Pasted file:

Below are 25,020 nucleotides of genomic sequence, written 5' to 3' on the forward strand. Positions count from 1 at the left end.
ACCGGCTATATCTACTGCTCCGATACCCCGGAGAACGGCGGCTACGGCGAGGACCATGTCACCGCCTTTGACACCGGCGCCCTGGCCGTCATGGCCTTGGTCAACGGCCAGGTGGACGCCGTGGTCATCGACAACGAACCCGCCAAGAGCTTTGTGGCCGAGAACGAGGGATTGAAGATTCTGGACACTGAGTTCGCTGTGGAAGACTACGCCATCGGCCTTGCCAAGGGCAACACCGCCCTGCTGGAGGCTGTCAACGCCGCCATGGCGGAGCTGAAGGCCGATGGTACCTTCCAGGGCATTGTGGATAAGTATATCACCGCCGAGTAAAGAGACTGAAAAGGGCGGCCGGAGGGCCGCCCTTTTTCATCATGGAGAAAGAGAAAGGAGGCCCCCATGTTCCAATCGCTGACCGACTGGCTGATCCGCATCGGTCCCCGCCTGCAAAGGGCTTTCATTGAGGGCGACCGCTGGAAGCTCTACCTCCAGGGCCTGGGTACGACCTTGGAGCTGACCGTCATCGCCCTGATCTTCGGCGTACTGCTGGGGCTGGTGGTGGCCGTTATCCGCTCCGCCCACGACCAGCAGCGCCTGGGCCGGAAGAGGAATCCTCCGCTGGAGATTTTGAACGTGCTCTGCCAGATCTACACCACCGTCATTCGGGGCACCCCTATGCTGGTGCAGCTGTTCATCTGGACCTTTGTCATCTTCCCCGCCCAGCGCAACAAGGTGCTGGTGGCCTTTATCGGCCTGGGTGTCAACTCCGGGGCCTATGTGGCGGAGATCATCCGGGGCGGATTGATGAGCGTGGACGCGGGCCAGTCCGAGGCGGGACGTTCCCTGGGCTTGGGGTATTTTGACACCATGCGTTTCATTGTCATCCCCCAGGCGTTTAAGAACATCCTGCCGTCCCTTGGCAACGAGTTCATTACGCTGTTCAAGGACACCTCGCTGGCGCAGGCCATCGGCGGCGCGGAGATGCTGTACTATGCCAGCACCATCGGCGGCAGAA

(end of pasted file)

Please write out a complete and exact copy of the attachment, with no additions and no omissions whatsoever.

Below are 25,020 nucleotides of genomic sequence, written 5' to 3' on the forward strand. Positions count from 1 at the left end.
ACCGGCTATATCTACTGCTCCGATACCCCGGAGAACGGCGGCTACGGCGAGGACCATGTCACCGCCTTTGACACCGGCGCCCTGGCCGTCATGGCCTTGGTCAACGGCCAGGTGGACGCCGTGGTCATCGACAACGAACCCGCCAAGAGCTTTGTGGCCGAGAACGAGGGATTGAAGATTCTGGACACTGAGTTCGCTGTGGAAGACTACGCCATCGGCCTTGCCAAGGGCAACACCGCCCTGCTGGAGGCTGTCAACGCCGCCATGGCGGAGCTGAAGGCCGATGGTACCTTCCAGGGCATTGTGGATAAGTATATCACCGCCGAGTAAAGAGACTGAAAAGGGCGGCCGGAGGGCCGCCCTTTTTCATCATGGAGAAAGAGAAAGGAGGCCCCCATGTTCCAATCGCTGACCGACTGGCTGATCCGCATCGGTCCCCGCCTGCAAAGGGCTTTCATTGAGGGCGACCGCTGGAAGCTCTACCTCCAGGGCCTGGGTACGACCTTGGAGCTGACCGTCATCGCCCTGATCTTCGGCGTACTGCTGGGGCTGGTGGTGGCCGTTATCCGCTCCGCCCACGACCAGCAGCGCCTGGGCCGGAAGAGGAATCCTCCGCTGGAGATTTTGAACGTGCTCTGCCAGATCTACACCACCGTCATTCGGGGCACCCCTATGCTGGTGCAGCTGTTCATCTGGACCTTTGTCATCTTCCCCGCCCAGCGCAACAAGGTGCTGGTGGCCTTTATCGGCCTGGGTGTCAACTCCGGGGCCTATGTGGCGGAGATCATCCGGGGCGGATTGATGAGCGTGGACGCGGGCCAGTCCGAGGCGGGACGTTCCCTGGGCTTGGGGTATTTTGACACCATGCGTTTCATTGTCATCCCCCAGGCGTTTAAGAACATCCTGCCGTCCCTTGGCAACGAGTTCATTACGCTGTTCAAGGACACCTCGCTGGCGCAGGCCATCGGCGGCGCGGAGATGCTGTACTATGCCAGCACCATCGGCGGCAGAA